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Canonical tags help search engines differentiate between web pages with very similar or duplicate content, which can negatively affect rankings.
A canonical tag, also known as rel=canonical, is a part of HTML code that differentiates a master page from similar pages. For example, if you have similar content under different URLs, canonical tags can specify which version is the main piece of content and should be indexed as the original, preferred version by search engines. By showing search engines the master version of content on a site, Google can better understand the content, index it, and determine if it should appear in the SERPs or not.
Creating a canonical tag is relatively easy. However, with the number of URLs in a completed website, canonicalizing pages can be a tedious chore. There are two common ways to canonicalize a page.
Similar to meta tags, they use simple and consistent syntax and are placed in the <head> section of a page:
<link rel=”canonical” href=”https://example.com/similar-page/” />
There are two things this code is telling search engines:
By using this method, developers won’t have to write multiple redirects for every possible URL, which can be tedious if they are developing a big site.
301 redirects can be used when a page has moved to a new location. For example, if a site owner has moved the site to a new domain, a 301 redirect can make the transition as smooth as possible. This practice merges two pieces of content into a single, better performing piece of content, which can ensure any link-building efforts and ranking signals are passed to the new page. It’s important to note that canonical tags allow users to visit both URLs while a 301 redirect does not. For example, if a webmaster uses a 301 redirect from page A to page B, then human users won’t see page A.
In terms of search engine optimization (SEO), canonical tags can help preserve a site’s visibility. In order to understand the importance of canonical tags, we must first understand the difference between human readers and bot readers. A homepage, for example, is one page to a human reader. However, the avenues used to get to that page could be different for each user:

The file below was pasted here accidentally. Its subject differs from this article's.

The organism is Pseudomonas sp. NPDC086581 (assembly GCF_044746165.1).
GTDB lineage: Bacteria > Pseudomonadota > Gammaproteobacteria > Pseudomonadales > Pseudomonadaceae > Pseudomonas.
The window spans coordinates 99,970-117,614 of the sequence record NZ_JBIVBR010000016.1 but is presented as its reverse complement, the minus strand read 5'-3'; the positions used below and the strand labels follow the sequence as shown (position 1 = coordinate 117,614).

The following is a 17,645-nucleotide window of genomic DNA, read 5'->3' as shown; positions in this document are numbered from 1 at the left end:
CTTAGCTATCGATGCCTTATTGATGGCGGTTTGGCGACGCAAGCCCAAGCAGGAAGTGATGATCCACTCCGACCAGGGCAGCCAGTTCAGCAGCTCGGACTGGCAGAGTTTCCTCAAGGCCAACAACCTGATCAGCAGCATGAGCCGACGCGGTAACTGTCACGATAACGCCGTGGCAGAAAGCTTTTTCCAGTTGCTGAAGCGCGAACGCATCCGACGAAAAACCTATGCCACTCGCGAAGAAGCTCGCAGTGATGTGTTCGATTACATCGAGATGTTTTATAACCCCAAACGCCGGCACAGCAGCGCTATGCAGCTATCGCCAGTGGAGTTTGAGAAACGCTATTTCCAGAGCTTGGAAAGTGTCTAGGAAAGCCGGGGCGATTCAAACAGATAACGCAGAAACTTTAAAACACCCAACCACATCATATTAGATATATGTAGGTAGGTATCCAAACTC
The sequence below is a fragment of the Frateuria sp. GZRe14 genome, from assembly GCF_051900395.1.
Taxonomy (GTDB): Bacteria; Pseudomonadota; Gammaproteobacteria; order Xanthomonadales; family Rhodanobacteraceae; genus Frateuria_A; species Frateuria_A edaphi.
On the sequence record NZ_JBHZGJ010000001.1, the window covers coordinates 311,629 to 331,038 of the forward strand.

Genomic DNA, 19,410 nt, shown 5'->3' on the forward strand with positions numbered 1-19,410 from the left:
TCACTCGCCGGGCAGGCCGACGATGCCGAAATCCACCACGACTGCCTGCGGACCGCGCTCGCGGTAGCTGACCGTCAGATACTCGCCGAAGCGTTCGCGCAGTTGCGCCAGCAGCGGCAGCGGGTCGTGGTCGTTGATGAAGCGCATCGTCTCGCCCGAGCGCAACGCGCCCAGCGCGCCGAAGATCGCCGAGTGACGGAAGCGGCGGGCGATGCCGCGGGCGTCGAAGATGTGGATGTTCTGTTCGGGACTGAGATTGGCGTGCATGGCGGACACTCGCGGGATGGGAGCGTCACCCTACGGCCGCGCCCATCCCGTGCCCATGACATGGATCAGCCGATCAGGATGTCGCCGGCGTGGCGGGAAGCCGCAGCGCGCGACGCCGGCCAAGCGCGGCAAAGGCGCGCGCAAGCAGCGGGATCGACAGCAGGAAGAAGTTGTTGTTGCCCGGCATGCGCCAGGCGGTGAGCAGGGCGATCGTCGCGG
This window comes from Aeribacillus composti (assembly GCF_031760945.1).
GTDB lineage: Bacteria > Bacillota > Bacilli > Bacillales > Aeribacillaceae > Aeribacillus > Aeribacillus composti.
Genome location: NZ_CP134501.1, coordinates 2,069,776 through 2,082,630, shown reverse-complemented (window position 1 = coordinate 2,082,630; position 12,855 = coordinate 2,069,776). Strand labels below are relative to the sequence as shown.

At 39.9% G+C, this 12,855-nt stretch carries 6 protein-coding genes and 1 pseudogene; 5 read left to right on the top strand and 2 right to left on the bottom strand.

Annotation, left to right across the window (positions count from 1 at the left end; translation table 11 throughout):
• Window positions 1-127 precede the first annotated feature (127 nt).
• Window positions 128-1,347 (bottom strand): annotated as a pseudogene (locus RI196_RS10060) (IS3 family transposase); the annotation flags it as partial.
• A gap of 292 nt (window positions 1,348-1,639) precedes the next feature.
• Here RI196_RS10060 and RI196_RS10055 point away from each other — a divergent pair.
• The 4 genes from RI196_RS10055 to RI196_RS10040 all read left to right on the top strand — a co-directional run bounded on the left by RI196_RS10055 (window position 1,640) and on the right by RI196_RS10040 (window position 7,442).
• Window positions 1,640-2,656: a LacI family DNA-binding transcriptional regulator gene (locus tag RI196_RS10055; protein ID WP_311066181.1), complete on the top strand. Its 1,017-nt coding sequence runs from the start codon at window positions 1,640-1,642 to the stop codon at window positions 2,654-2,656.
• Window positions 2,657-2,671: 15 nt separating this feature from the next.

To a human, these look like the same page, and would likely all display the same page when loaded. However, to a bot, these look like four different, unique pages. This is because bots read every URL as its own page. Multiply this challenge across an entire site, and webmasters could be looking at thousands of similar or duplicate URLs.
Canonical tags can help bots understand the various URLs to a page and correctly identify the main source of content that should be indexed. In the long-run, this can help reduce confusion and increase rankings. Marking your canonical pages can also be important when trying to build links to a site. Site owners can ensure that the right page gets passed authority.
Many sites have duplicate content. While there is no Google penalty for duplicate content per se, the search engine does prioritize well-structured content in the SERPs. Additionally, Google also tries to avoid ranking the same domain multiple times in a SERP. So, if a site has three similar pages, search engines might miss the unique content.